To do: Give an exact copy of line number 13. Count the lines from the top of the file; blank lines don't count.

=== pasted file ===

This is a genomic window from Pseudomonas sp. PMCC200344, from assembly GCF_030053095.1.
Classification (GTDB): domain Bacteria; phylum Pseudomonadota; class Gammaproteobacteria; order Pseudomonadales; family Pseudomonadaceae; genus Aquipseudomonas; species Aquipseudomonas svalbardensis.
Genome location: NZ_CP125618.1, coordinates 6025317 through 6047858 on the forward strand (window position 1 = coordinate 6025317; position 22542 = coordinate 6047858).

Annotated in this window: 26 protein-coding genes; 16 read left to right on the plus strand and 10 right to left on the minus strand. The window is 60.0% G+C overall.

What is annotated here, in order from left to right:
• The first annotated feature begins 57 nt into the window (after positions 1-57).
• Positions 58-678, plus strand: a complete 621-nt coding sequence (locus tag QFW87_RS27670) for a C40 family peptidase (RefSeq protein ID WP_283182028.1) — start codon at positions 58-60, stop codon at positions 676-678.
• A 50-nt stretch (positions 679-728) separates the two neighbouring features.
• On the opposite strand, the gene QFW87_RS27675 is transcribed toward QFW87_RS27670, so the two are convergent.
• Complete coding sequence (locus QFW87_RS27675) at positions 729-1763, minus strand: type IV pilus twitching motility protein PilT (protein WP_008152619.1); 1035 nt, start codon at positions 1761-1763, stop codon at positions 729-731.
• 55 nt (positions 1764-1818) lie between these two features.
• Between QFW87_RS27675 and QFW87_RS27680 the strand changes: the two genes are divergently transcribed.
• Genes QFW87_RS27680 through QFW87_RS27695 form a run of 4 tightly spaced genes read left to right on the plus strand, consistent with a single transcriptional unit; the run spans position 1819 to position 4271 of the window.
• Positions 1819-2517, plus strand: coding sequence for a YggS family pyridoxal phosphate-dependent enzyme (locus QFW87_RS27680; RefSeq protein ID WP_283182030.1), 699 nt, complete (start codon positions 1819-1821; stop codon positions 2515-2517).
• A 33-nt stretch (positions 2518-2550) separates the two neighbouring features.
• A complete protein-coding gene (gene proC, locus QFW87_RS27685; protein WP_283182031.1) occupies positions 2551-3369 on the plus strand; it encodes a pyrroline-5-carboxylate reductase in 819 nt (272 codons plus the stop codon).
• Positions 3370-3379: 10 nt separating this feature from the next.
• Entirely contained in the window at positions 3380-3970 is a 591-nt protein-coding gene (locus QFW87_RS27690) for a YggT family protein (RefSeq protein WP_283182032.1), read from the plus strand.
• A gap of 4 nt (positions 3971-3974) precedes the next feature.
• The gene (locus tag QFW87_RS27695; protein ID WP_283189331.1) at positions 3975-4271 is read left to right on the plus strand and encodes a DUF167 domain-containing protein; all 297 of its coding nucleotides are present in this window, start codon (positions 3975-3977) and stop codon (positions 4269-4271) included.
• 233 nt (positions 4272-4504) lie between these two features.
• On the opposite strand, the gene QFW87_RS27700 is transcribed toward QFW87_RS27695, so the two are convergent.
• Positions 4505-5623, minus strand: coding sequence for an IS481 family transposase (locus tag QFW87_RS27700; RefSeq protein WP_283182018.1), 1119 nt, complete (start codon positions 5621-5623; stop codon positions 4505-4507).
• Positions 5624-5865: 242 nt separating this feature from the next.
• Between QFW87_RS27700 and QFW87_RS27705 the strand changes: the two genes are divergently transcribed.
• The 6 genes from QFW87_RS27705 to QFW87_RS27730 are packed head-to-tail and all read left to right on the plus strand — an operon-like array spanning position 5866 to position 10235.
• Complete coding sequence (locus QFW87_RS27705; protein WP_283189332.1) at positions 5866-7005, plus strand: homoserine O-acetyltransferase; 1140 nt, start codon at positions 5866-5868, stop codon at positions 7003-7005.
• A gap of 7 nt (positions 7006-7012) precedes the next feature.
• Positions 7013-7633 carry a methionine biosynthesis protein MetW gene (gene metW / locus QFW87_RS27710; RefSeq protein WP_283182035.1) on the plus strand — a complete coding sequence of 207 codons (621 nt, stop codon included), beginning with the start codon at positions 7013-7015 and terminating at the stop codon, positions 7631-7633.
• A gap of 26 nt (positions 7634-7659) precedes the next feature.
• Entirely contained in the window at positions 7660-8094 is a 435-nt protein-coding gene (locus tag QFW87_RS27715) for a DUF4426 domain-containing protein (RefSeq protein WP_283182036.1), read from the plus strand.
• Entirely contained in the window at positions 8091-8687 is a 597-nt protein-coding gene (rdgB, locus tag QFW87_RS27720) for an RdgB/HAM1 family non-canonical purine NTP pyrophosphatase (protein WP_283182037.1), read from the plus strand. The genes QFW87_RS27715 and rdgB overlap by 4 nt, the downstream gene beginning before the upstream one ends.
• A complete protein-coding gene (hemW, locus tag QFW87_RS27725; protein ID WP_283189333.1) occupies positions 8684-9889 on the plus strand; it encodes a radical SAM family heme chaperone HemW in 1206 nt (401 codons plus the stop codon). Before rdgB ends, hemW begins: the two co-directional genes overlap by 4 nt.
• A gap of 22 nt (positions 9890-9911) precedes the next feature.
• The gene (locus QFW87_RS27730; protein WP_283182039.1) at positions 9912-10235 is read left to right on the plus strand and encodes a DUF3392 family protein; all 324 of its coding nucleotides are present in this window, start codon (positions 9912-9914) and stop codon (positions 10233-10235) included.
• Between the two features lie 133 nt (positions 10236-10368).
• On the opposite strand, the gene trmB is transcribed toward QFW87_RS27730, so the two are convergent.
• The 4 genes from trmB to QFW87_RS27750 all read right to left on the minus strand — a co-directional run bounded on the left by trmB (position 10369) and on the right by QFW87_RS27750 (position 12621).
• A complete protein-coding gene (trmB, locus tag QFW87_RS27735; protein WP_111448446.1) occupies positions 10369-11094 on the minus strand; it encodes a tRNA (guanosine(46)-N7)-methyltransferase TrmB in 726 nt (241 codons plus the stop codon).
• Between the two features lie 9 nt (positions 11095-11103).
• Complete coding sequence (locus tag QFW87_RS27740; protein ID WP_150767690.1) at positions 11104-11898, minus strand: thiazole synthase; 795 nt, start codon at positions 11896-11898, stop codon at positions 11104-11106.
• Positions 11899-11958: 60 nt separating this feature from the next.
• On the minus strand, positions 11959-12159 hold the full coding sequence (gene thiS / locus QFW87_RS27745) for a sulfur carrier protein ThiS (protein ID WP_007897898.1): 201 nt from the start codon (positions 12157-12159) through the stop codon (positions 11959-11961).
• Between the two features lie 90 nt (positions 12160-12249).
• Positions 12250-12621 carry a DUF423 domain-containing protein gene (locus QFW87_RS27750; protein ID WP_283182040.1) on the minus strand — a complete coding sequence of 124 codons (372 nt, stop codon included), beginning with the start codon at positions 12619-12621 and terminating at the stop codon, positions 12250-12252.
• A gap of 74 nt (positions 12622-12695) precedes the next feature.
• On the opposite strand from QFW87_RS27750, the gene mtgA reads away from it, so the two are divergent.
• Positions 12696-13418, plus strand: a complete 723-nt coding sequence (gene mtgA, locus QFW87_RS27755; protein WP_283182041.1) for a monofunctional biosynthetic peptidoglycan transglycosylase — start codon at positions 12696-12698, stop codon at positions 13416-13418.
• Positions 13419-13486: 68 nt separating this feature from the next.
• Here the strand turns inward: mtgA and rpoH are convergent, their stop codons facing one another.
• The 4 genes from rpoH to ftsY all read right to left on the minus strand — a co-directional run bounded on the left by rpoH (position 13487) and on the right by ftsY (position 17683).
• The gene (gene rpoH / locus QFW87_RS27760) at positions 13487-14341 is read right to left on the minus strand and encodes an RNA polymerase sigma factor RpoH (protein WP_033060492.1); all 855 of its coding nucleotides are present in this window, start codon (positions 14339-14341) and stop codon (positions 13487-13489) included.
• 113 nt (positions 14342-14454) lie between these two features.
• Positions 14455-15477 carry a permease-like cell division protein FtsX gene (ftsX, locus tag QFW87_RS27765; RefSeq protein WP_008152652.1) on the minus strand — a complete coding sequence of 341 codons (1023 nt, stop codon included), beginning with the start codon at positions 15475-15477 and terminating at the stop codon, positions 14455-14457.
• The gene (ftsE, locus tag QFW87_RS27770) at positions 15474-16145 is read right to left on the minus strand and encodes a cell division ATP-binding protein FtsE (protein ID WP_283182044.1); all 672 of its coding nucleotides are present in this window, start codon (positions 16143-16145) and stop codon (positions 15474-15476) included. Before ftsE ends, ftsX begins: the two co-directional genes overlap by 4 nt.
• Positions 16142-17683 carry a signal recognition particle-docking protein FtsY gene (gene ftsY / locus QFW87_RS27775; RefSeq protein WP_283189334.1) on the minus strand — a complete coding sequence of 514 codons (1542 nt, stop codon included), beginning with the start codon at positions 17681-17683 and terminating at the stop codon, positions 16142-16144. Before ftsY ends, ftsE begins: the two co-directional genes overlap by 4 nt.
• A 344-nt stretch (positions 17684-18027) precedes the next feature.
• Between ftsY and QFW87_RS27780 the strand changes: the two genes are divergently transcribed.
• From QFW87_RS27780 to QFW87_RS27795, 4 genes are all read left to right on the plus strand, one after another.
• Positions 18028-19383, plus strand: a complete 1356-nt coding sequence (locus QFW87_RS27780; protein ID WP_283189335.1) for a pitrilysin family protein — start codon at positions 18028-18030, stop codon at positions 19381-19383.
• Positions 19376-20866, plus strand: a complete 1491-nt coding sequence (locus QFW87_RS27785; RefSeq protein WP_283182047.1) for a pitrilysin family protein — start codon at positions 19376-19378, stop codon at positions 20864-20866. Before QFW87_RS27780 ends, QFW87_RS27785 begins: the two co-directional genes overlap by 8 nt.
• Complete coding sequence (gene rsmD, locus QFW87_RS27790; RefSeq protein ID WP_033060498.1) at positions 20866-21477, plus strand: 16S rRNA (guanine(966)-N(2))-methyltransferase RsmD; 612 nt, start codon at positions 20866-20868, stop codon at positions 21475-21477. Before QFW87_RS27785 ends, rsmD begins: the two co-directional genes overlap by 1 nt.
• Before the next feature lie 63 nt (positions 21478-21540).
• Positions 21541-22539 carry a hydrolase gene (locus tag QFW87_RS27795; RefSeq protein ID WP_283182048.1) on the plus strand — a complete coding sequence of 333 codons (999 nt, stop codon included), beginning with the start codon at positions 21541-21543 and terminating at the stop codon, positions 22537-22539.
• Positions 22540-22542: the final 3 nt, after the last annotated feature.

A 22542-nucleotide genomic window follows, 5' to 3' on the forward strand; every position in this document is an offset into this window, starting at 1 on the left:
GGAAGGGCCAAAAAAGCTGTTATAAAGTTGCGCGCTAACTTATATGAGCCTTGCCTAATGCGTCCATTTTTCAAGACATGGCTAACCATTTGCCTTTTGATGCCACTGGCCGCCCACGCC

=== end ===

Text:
• Genes QFW87_RS27680 through QFW87_RS27695 form a run of 4 tightly spaced genes read left to right on the plus strand, consistent with a single transcriptional unit; the run spans position 1819 to position 4271 of the window.